Tools I Use

As I stated on the About page, I don’t receive any remuneration from any of these companies, so these aren’t paid endorsements, just what I happen to use.

If you have suggestions for alternatives to any of these, please feel free to contact me.

ProductiveDigital

Omnifocus – this is my to-do list, project manager, keeps me from losing my mind app. It’s got all of the bells and whistles and carries a hefty price tag if you want it for desktop, iPhone, and iPad, which is what I have, and it only runs on Apple products (for now) so it’s clearly not for everyone. Do a Google search for “alternatives to Omnifocus” and you’ll get some good suggestions.

DayOne – I love this journaling app. It’s easy to use and let’s me quickly add multiple images to entries. Now, a quick caveat about this – I’ve been using it for awhile so while I had to pay for the initial purchase of the app, I don’t have to pay for the “premium subscription” to keep the features that used to just be part of buying the app. Premium gives you more, but I’m not currently interested.

Productive – This is one that I started using per Todd Henry’s recommendation. I track my “dailies” with it and really love it. Unfortunately this is another app that seems to have gone to a subscription service for the “premium” version. Again, I seem to have been grandfathered in for this.

WaterMinder – As I noted, I had a horrible kidney stone a couple of years ago so I now take drinking healthy fluids, especially water very seriously. WaterMinder helps me easily track how much I’m consuming and sends me reminders on my phone and watch to make sure that I stay on target. This one has a minimal cost.

MyFitnessPal – Using this app has played a big role in me dropping weight during the past year. It’s very easy to add food that I eat and works very well with the Activity app for my Apple watch so that it shows me the calories credits I get from my workouts. I use the free version of this.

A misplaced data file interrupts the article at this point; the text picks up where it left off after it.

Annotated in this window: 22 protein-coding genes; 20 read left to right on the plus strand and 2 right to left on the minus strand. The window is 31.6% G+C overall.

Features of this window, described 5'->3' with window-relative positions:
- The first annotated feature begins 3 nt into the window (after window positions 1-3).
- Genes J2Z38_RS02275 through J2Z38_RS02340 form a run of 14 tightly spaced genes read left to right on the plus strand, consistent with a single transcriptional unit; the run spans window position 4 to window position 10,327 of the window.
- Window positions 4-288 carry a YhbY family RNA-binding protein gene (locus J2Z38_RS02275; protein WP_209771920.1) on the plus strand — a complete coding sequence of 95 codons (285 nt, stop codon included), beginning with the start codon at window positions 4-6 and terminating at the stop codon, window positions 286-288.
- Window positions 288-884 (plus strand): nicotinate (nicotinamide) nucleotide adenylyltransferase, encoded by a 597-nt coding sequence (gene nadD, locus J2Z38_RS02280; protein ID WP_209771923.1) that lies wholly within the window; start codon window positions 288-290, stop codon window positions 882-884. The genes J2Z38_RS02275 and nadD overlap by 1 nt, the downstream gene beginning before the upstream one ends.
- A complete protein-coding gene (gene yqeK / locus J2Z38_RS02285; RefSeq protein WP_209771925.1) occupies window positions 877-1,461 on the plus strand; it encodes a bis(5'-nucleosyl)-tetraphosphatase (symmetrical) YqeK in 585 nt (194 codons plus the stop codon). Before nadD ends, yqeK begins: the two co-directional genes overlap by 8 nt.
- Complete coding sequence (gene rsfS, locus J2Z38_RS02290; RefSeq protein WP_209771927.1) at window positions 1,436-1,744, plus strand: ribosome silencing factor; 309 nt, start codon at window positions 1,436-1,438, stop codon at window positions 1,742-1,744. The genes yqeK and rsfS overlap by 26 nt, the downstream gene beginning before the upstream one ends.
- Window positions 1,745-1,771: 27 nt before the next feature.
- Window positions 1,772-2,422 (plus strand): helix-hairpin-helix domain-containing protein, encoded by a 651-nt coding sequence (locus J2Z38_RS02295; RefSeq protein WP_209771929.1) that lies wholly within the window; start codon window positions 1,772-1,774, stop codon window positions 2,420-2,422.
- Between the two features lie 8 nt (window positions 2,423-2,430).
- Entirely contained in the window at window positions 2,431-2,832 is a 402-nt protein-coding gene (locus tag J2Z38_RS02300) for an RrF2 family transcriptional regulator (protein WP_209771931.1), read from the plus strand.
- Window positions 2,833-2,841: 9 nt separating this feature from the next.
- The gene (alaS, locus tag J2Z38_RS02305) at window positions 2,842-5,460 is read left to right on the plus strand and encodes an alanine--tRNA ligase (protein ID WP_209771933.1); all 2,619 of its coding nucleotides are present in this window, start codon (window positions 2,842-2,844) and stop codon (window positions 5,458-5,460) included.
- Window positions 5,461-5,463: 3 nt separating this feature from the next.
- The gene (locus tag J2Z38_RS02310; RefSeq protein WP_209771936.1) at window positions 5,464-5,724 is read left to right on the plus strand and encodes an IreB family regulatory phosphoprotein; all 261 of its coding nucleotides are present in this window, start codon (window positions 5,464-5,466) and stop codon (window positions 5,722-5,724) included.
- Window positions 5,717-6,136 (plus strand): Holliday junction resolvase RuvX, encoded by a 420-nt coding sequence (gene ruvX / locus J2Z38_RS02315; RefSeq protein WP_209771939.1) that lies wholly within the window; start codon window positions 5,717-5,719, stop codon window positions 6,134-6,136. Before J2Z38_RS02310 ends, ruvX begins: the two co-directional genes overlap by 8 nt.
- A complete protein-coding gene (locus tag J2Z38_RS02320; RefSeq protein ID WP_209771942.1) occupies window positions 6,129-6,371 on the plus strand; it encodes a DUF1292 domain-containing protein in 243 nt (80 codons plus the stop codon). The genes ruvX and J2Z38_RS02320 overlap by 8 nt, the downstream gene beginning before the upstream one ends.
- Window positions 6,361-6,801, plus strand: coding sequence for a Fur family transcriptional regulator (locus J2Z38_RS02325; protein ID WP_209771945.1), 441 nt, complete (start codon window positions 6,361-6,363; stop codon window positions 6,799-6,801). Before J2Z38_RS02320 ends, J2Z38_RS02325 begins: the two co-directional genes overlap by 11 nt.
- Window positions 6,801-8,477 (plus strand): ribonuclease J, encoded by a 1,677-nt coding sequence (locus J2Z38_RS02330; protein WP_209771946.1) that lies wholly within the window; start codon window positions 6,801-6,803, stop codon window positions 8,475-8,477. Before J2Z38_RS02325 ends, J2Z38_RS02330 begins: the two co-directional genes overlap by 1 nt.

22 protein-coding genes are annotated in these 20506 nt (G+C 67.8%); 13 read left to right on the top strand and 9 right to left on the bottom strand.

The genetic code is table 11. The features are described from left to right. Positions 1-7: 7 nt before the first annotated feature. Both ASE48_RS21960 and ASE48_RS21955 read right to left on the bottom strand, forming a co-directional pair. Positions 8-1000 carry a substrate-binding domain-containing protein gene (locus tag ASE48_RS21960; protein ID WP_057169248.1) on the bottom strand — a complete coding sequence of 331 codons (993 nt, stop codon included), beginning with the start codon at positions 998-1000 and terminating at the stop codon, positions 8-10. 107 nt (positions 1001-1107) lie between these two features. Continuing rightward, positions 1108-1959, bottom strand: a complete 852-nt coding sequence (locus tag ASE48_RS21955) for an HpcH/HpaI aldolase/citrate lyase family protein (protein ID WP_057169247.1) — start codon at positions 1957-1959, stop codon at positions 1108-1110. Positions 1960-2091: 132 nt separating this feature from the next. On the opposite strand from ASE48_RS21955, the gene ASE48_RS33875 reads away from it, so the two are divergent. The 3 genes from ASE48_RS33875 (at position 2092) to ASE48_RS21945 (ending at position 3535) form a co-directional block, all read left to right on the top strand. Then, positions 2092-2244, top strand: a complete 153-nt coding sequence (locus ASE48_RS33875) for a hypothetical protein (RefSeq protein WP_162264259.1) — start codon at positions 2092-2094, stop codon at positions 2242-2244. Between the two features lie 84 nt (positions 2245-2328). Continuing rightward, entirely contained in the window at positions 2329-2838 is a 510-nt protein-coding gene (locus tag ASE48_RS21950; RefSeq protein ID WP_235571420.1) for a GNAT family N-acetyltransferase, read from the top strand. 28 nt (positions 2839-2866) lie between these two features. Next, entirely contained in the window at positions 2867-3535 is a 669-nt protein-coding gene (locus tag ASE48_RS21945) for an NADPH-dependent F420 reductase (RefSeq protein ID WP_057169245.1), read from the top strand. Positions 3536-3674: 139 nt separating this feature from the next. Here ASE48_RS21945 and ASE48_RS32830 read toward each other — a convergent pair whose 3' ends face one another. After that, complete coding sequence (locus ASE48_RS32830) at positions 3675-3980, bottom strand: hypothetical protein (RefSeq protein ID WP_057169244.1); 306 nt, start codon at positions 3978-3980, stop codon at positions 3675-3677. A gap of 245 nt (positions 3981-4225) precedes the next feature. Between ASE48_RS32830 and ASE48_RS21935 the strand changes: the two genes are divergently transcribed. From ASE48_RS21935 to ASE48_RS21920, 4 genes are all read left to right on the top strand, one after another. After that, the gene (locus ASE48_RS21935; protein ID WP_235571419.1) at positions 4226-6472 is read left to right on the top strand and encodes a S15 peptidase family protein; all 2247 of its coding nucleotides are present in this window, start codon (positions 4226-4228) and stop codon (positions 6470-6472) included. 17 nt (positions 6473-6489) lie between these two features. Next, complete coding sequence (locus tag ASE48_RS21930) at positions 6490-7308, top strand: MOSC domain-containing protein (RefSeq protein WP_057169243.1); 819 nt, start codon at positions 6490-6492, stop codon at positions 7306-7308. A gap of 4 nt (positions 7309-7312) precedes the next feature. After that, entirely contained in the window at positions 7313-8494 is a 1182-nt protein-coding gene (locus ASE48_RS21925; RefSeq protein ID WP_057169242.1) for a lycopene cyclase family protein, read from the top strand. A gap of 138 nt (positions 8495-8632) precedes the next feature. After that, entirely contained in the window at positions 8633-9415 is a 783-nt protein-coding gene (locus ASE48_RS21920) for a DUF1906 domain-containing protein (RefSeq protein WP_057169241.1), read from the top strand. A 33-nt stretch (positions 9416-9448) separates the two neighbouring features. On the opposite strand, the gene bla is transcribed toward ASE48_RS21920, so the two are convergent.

Smiling Mind and MARC Meditations – I’m trying to be more diligent in working on mindfulness. For this I use the Smiling Mind app and the meditations available from the UCLA Mindful Awareness Research Center (MARC). Both are free and provide you with a few options for types and lengths of mindfulness activities (Smiling Mind even has one that involves chocolate).

Overcast – I regularly listen to podcasts to inspire me and learn new things. I found the podcast app from Apple to be unreliable so I’ve been using Overcast. Not all podcasts are there but I think that’s because the publishers haven’t submitted them to Overcast, not because of an issue with the app.

Evernote – I’ve used Evernote for several years to take notes in meetings, flesh out ideas, and capture items from the web. I do pay for Plus Membership because I need it to sync across multiple devices.

Analog

My Planner – I wrote a post about my planner, which you can read here.

Moleskin Notebook – Yes there are cheaper notebooks, but I like Moleskin. I carry one with me all the time to jot down ideas or to-dos that come to me, and to take notes in a meeting where typing on a keyboard may not be appropriate at that time.

Note Cards – I try to always have some notecards with me, tucked into the back of my Moleskin and my planner to jot down something for others or to start some kind of ongoing list such as topics for my Idea Time (see the next item).

Idea Time Template – Todd Henry talks about “Idea Time” in his books “The Accidental Creative” and “Louder Than Words”. This is about giving yourself specific time to think about potential solutions to challenges that your facing on projects (both professional and personal). In the Accidental Creative he describe how his team use a sheet of paper to look at things like aspirations, assumptions, and concrete issues / attributes of that particular challenge. I created my own paper template that I use during my scheduled “Idea time” every week. I’ve been really impressed by how useful this exercise has proven to be.